There are plenty more lackings in MySQL compared to the other DBMS systems in pabloj's signature. But, if your database is fairly simple, and you don't expect it to grow in complexity later, then MySQL might be the right choice for you.
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    I usually use MySQL w/ PHP but the db I was given was MS ACCESS. So should I index the columns that I will use in all of my where clauses? What happens if I use all of my field names in my where clause...will adding indexes to all fields slow down the query even more? Thanks.
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    Originally posted by bnow
    I usually use MySQL w/ PHP but the db I was given was MS ACCESS. So should I index the columns that I will use in all of my where clauses? What happens if I use all of my field names in my where clause...will adding indexes to all fields slow down the query even more? Thanks.
    This is hard to answer without knowing the stucture of your tables. Maybe if I can explain how indexes work you can decide for yourself. I apologize if this is old hat.

    An index is just a subset of the table stored in a 'tree' structure which makes it very fast to navigate.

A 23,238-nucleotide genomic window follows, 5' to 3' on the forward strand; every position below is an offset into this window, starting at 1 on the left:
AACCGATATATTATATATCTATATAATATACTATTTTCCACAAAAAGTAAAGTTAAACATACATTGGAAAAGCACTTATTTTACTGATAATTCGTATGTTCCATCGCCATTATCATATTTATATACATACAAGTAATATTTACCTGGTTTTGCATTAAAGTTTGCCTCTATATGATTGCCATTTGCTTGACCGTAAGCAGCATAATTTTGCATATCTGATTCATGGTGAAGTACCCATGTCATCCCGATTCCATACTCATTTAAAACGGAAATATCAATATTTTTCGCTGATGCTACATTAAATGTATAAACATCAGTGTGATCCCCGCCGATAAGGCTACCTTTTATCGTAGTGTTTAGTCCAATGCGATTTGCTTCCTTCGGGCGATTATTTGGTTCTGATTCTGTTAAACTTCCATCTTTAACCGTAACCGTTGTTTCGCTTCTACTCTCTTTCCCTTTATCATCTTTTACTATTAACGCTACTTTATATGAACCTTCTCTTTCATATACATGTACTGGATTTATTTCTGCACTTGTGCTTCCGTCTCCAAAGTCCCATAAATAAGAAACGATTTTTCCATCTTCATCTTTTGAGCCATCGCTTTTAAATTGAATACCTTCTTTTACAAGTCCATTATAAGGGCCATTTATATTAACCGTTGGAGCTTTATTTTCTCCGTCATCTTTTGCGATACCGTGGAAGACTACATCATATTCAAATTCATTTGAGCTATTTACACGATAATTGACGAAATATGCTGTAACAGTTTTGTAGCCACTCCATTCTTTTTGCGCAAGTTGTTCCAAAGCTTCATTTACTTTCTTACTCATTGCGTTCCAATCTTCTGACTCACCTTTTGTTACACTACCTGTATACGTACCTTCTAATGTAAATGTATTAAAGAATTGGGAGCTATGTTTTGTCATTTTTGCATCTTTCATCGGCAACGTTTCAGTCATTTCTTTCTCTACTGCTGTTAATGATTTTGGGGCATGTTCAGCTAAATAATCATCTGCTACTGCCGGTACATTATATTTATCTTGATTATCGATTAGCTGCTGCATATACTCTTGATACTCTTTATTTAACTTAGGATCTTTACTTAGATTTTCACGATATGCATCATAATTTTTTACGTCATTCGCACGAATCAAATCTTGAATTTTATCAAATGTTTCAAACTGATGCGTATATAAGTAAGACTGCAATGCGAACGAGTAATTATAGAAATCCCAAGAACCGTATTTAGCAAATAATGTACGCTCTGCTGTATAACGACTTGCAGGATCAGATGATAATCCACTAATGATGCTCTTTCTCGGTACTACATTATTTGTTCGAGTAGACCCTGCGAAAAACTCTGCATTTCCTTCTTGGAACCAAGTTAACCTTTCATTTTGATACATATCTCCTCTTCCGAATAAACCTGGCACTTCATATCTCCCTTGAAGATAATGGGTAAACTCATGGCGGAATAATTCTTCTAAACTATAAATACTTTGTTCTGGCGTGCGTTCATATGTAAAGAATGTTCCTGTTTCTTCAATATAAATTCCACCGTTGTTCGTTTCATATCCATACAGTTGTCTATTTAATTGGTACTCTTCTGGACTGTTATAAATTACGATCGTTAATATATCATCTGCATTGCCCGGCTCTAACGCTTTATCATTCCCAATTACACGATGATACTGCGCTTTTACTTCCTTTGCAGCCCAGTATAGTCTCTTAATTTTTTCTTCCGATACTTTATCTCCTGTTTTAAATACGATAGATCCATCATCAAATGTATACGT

If the query processor can navigate this tree to determine if records should be included instead of scanning the entire table then it will improve select performance.

    Indexes can be made of single columns or concatenated to include multiple columns. So if you are constantly querying a table based on the same combinations of columns then a concatenated index will help. <b>Note:</b> individual indexes on each of the seperate columns is not the same thing.

    As in everything indexes have a trade off, the more indexes you have the worse the performance of inserts/update because the index has to be rebuilt.

    Try to build your indexes based on quality not quantity.

    If you have any other more specific questions I'll try to give you an explanation if I can.
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    Not sure if a multi-column index would work since I am using "REGEXP" and "=" throughout query. Here is my sql statement (very long):
    PHP Code:
    SELECT DISTINCT
    materials
    .main_entry_personal_name
    materials.title_statement
    materials.isbn
    materials.publication
    materials.date_of_pub,
    materials.local_call_number
    materials.mat_rec_id as theid FROM